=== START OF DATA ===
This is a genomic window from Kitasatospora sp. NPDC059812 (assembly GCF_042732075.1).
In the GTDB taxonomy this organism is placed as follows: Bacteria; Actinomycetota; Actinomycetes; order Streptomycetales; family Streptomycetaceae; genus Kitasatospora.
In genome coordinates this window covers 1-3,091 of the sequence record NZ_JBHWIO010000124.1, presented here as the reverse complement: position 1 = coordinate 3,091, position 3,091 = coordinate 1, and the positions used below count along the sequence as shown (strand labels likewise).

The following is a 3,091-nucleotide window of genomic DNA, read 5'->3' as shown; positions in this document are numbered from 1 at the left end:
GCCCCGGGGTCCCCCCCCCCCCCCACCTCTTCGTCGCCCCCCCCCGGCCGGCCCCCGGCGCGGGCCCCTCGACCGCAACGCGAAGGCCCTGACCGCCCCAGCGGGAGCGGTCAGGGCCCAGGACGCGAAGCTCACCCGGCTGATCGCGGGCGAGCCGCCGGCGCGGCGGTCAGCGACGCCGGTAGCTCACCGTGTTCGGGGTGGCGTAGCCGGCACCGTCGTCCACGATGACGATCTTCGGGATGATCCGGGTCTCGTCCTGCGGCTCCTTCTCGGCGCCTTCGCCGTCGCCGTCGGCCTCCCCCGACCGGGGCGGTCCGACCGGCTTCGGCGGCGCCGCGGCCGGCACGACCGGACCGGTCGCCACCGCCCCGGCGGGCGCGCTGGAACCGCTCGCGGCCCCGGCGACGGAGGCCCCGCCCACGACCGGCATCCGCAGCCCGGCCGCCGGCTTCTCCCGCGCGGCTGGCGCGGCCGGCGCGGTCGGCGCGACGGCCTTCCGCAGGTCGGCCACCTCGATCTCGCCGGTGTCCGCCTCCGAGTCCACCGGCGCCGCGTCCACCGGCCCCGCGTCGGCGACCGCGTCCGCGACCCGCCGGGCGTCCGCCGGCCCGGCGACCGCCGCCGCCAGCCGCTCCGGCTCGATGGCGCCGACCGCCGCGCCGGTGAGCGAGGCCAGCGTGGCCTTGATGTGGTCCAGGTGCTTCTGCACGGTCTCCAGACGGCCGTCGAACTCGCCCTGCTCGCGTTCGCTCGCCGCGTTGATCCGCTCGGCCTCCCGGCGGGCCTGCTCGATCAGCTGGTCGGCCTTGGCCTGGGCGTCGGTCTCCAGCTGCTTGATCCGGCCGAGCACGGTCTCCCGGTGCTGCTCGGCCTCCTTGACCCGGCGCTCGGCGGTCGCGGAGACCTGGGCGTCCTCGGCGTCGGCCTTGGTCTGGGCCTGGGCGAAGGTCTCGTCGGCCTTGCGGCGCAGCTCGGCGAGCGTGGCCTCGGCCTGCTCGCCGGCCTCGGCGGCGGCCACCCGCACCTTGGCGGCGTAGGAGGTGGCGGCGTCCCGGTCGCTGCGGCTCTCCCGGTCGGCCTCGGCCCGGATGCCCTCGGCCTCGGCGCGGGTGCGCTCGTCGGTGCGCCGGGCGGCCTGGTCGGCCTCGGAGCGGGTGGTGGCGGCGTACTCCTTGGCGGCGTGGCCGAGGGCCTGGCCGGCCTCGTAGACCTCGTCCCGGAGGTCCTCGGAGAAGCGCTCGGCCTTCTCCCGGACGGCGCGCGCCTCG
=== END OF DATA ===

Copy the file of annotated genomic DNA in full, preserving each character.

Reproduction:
This is a genomic window from Kitasatospora sp. NPDC059812 (assembly GCF_042732075.1).
In the GTDB taxonomy this organism is placed as follows: Bacteria; Actinomycetota; Actinomycetes; order Streptomycetales; family Streptomycetaceae; genus Kitasatospora.
In genome coordinates this window covers 1-3,091 of the sequence record NZ_JBHWIO010000124.1, presented here as the reverse complement: position 1 = coordinate 3,091, position 3,091 = coordinate 1, and the positions used below count along the sequence as shown (strand labels likewise).

The following is a 3,091-nucleotide window of genomic DNA, read 5'->3' as shown; positions in this document are numbered from 1 at the left end:
GCCCCGGGGTCCCCCCCCCCCCCCACCTCTTCGTCGCCCCCCCCCGGCCGGCCCCCGGCGCGGGCCCCTCGACCGCAACGCGAAGGCCCTGACCGCCCCAGCGGGAGCGGTCAGGGCCCAGGACGCGAAGCTCACCCGGCTGATCGCGGGCGAGCCGCCGGCGCGGCGGTCAGCGACGCCGGTAGCTCACCGTGTTCGGGGTGGCGTAGCCGGCACCGTCGTCCACGATGACGATCTTCGGGATGATCCGGGTCTCGTCCTGCGGCTCCTTCTCGGCGCCTTCGCCGTCGCCGTCGGCCTCCCCCGACCGGGGCGGTCCGACCGGCTTCGGCGGCGCCGCGGCCGGCACGACCGGACCGGTCGCCACCGCCCCGGCGGGCGCGCTGGAACCGCTCGCGGCCCCGGCGACGGAGGCCCCGCCCACGACCGGCATCCGCAGCCCGGCCGCCGGCTTCTCCCGCGCGGCTGGCGCGGCCGGCGCGGTCGGCGCGACGGCCTTCCGCAGGTCGGCCACCTCGATCTCGCCGGTGTCCGCCTCCGAGTCCACCGGCGCCGCGTCCACCGGCCCCGCGTCGGCGACCGCGTCCGCGACCCGCCGGGCGTCCGCCGGCCCGGCGACCGCCGCCGCCAGCCGCTCCGGCTCGATGGCGCCGACCGCCGCGCCGGTGAGCGAGGCCAGCGTGGCCTTGATGTGGTCCAGGTGCTTCTGCACGGTCTCCAGACGGCCGTCGAACTCGCCCTGCTCGCGTTCGCTCGCCGCGTTGATCCGCTCGGCCTCCCGGCGGGCCTGCTCGATCAGCTGGTCGGCCTTGGCCTGGGCGTCGGTCTCCAGCTGCTTGATCCGGCCGAGCACGGTCTCCCGGTGCTGCTCGGCCTCCTTGACCCGGCGCTCGGCGGTCGCGGAGACCTGGGCGTCCTCGGCGTCGGCCTTGGTCTGGGCCTGGGCGAAGGTCTCGTCGGCCTTGCGGCGCAGCTCGGCGAGCGTGGCCTCGGCCTGCTCGCCGGCCTCGGCGGCGGCCACCCGCACCTTGGCGGCGTAGGAGGTGGCGGCGTCCCGGTCGCTGCGGCTCTCCCGGTCGGCCTCGGCCCGGATGCCCTCGGCCTCGGCGCGGGTGCGCTCGTCGGTGCGCCGGGCGGCCTGGTCGGCCTCGGAGCGGGTGGTGGCGGCGTACTCCTTGGCGGCGTGGCCGAGGGCCTGGCCGGCCTCGTAGACCTCGTCCCGGAGGTCCTCGGAGAAGCGCTCGGCCTTCTCCCGGACGGCGCGCGCCTCG